Just a block west of downtown Anchorage are the mud flats leading to Knick Arm, a part of the Cook Inlet – where urban legend has it that a woman became stuck and a helicopter came to pull her out and ripped her body in half. It isn’t true, of course- but when you go to Anchorage and ask about the mud flats someone is going to repeat that story to you.

The mudflats are dangerous

The mudflats of Cook Inlet, Knick Arm and Turnagain arm – are glacier silt – remains of glaciers that rubbed against rock creating silt that is quite deep. Part of Anchorage is built on that glacier silt – and the Good Friday earthquake of 1964 (9.4 on the Richter scale lasting 4 minutes) – did a great deal more damage because of the house built on sand.

The mudflats are dangerous. Like quicksand (in fact they are exactly like quicksand) people have found themselves one minute walking on solid ground and the next being mired in the mud. The tide in this area comes in 30 to 40 feet, and rapidly – and people can drown. The last person that died in this manner was in 1988. Very sad.

The tides come in quickly- up to 40 foot tides

Low tide and the mudflats appear benign

But the mudflats are beautiful also – serving as a wild life refuge for many species of birds – providing warm tidal pools in the winter months.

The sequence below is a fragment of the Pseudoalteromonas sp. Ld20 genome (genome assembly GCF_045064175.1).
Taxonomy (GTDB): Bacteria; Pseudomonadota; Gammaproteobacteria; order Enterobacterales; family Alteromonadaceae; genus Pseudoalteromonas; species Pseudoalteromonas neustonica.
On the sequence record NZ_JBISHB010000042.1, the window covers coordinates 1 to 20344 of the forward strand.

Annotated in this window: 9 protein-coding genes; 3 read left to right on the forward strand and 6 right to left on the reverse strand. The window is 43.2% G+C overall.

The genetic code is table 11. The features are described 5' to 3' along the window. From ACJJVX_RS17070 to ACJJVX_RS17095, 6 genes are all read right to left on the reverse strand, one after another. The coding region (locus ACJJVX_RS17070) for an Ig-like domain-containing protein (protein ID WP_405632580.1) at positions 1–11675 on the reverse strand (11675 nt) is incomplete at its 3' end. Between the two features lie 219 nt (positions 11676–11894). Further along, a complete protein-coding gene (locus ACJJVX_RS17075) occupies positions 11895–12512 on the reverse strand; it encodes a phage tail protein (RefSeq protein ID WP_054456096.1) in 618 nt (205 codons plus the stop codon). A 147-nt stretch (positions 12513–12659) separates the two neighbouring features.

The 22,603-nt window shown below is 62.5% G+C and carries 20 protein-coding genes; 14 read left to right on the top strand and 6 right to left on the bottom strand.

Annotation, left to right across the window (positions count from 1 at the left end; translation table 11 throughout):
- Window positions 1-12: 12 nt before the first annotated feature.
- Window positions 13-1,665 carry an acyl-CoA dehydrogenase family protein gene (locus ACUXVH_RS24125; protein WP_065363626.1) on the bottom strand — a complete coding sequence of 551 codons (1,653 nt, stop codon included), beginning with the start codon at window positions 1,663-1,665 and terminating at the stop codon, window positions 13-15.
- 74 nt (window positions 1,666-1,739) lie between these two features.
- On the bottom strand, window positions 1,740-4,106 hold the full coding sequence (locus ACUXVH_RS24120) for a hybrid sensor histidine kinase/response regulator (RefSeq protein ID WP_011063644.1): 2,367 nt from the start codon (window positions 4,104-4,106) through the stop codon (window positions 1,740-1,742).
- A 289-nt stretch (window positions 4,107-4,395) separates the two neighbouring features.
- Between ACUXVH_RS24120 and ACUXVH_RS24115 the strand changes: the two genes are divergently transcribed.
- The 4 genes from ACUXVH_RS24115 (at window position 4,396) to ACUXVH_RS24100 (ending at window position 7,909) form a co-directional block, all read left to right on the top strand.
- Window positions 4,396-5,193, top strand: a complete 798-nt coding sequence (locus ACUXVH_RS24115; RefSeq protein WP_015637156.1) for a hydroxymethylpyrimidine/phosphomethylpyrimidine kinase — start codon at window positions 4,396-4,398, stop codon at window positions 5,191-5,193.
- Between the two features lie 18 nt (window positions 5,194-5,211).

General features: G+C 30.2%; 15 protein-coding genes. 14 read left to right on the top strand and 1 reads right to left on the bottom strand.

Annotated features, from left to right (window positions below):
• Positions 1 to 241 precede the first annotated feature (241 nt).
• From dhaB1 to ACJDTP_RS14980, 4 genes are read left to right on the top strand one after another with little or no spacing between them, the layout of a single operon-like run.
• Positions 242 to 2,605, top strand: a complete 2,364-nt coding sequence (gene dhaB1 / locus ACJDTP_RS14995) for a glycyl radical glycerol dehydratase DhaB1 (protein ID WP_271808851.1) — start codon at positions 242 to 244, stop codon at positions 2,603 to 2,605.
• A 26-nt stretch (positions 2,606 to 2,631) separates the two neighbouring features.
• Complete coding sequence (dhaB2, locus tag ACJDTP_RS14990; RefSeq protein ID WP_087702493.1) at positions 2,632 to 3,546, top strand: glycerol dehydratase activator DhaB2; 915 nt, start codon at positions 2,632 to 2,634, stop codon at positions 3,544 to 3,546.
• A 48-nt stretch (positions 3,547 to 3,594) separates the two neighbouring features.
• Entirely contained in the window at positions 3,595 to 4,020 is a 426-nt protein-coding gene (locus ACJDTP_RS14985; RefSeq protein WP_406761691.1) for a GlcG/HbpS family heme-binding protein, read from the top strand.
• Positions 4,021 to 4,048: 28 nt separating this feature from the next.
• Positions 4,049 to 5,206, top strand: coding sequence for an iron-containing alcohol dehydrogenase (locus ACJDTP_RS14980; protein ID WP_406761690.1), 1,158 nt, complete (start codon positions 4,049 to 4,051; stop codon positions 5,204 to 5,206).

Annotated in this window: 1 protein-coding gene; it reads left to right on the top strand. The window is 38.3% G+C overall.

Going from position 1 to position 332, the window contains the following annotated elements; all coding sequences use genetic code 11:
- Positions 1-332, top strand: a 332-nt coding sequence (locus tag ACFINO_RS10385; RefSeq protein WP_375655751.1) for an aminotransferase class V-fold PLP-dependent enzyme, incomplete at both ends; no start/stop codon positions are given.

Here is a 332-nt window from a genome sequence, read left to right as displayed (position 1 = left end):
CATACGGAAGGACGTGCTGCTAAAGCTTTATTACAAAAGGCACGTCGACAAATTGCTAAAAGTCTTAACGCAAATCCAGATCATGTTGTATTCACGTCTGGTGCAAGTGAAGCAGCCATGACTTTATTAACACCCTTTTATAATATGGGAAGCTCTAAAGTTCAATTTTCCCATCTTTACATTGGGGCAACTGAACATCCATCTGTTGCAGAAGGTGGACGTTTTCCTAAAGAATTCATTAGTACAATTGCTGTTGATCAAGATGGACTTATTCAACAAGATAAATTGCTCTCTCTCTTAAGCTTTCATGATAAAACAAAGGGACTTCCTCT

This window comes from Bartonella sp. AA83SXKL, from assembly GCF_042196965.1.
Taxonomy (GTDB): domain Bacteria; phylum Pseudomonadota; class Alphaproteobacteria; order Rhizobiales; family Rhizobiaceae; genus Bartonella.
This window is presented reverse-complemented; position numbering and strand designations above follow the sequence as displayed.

The mudflats serve as wildlife refuges for many birds

All along the coast of Anchorage are trails where people can walk, roller blade, wheelchair, cross-country ski, or bike.  In our case, they are a perfect place to take our son in a stroller, or in a bike rickshaw – to get him out and see the city. And from these trails you can see the flats when the tide is our- or the water as it comes in. There are four trails – the Tony Knowles Coastal Trail, along which the Alaska Railroad, the Lanie Fleischer Chester Creek Trail, the Campbell Creek Greenbelt, and the Ship Creek Trail. You can see more from their website http://www.trailsofanchorage.com/introduction.htm

Downtown Anchorage - Captain Cook in the background- close to the trail

So when you stay downtown- don’t hesitate to go to 5th and L street and rent a bike and ride along the trail. If you bring your dog, they are welcome to walk along the trail also. It is a beautiful part of nature- and a reminder of what the earthquake can do.

Alaskans have a sense of humor - this just off the trails

The Alaska Railroad runs adjacent to the trail